We lived on a lovely street in McLean,Virginia.
We moved there from Nice, France when my father was re-assigned to the Pentagon. Our family made our way across the country on a large ocean liner, and my sister and I wore French bathing suits that consisted of bottoms only. (Yeah. Thanks, mom.)
We moved to Lemon Road in the sixties. We spent what we all agree were the best years of our lives there laughing and bonding with neighbors who were more like family. We celebrated every holiday in the large expanse of a backyard with most of the neighbors; barbecuing, playing tag, volleyball, catching fireflies and torturing each other while our parents sipped martinis and laughed loudly until well into each night. They really, really were the best days.
I went to Virginia several weeks ago and my awesome cousin invited me to stay with his family for a night.
"I know you're busy, but please stay with us at least one night. We'll come home from our trip early, have you for dinner, you can stay the night and then zip home the next morning."
I was so touched by his offer and so excited to spend time with them that I immediately said YES!
Not long after I arrived at his gorgeous (gulp) home and after laughing and chatting with his family he looked at me. "Well, Vodkamom, are you ready?"
"To go to Lemon Road, " he said with a smile. Yes. Oh yes, I was ready.
I stood, grabbed my purse, shoved it full of courage and followed him out to his car. I buckled up, trying to wrap my emotions into a neat little ball that wouldn't explode upon impact.
It took five minutes to get there. (Which was not nearly enough time to finish the to-go cup he had so thoughtfully prepared for me.)
Five minutes to reach the one place on earth that held my most precious memories.
He parked the car across the street and we slowly walked up the driveway. "Are you going to knock on the door?" He asked in a surprised voice.
"Yes I am." I replied. "I have to."
The young woman who answered the door smiled at me as I tried to explain who I was.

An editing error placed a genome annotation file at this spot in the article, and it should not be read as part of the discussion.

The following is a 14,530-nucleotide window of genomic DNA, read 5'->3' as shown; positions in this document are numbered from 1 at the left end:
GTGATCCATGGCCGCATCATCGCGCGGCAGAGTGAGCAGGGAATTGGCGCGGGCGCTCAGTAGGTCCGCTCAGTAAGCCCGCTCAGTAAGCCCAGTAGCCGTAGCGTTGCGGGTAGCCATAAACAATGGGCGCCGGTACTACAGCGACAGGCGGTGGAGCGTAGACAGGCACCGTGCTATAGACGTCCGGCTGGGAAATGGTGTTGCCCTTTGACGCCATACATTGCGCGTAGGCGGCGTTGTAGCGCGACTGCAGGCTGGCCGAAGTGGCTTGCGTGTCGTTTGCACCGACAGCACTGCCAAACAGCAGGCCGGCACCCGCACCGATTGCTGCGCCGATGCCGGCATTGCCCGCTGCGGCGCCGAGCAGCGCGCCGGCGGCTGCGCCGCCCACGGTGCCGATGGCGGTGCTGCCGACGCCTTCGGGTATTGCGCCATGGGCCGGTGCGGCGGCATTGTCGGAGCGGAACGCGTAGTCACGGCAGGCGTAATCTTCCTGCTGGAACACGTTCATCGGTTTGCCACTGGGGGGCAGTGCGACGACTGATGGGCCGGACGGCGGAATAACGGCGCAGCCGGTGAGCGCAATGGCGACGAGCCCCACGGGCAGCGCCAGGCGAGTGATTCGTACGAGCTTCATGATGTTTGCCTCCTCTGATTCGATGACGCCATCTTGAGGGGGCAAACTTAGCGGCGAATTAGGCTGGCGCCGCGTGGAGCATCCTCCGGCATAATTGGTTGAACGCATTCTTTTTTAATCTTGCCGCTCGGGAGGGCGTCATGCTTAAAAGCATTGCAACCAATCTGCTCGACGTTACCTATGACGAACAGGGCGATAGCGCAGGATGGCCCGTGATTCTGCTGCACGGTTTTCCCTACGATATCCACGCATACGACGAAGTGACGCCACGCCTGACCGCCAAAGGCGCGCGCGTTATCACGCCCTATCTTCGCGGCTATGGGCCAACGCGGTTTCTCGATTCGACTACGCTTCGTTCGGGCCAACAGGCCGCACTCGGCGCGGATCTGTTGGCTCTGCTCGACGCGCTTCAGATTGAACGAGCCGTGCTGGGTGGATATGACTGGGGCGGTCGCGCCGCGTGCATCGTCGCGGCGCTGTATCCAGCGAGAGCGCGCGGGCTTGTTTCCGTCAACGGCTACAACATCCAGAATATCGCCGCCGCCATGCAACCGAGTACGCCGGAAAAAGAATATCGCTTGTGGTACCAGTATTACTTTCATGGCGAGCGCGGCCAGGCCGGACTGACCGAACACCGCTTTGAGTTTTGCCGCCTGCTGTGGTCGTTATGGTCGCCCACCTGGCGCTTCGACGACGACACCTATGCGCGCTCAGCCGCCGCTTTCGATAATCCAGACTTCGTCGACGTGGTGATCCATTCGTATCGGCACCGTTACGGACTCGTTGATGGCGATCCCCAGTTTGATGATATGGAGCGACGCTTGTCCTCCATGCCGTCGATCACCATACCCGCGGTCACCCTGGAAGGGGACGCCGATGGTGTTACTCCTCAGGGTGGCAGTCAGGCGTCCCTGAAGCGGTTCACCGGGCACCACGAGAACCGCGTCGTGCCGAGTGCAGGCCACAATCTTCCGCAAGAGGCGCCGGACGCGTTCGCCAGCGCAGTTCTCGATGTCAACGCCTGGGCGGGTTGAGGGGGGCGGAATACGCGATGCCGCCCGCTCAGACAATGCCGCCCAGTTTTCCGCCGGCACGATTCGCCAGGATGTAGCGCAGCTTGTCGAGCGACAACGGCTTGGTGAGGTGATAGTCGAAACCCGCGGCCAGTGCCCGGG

"I know you!" She said. "We emailed each other after a friend of mine from your hometown sent me a column where you mentioned our house! Remember? I am so glad you are here! Do you want to come in? We're packing for our move to London, but we'll be renting our house for two years until we return. This is going to be our house for a long, long time."
My cousin (Clyde) and I followed her through the house as she chatted about their plans. I gazed around in wonder, wrapped in a time-warp I was unable to evade.
I saw my mother baking cookies and my father smoking his pipe in the living room while reading the paper. I could hear the sounds of a long-ago childhood and it melted my heart.
We walked out the back door to the yard that led to the creek. I stood quietly and Clyde turned to me.
"I'm going to take a short walk to the creek, if that's okay," I said to them softly. "I'll be back in a minute."
"Are you going to cry, vodka?"
"Yep. I'm pretty sure I am."
I walked slowly down the hill towards the creek, releasing the tears that had been hiding behind my eyelids since I entered the house. I didn't try to put a name on the tears that flowed, but allowed them to run their course. They flowed as I stared at the creek, glanced either way through the neighborhood as my eyes reached out to steal back my memories, and back up at the back of the house that held me for those lovely years.
(My father built the deck, seat around the tree and the railing along the hill.)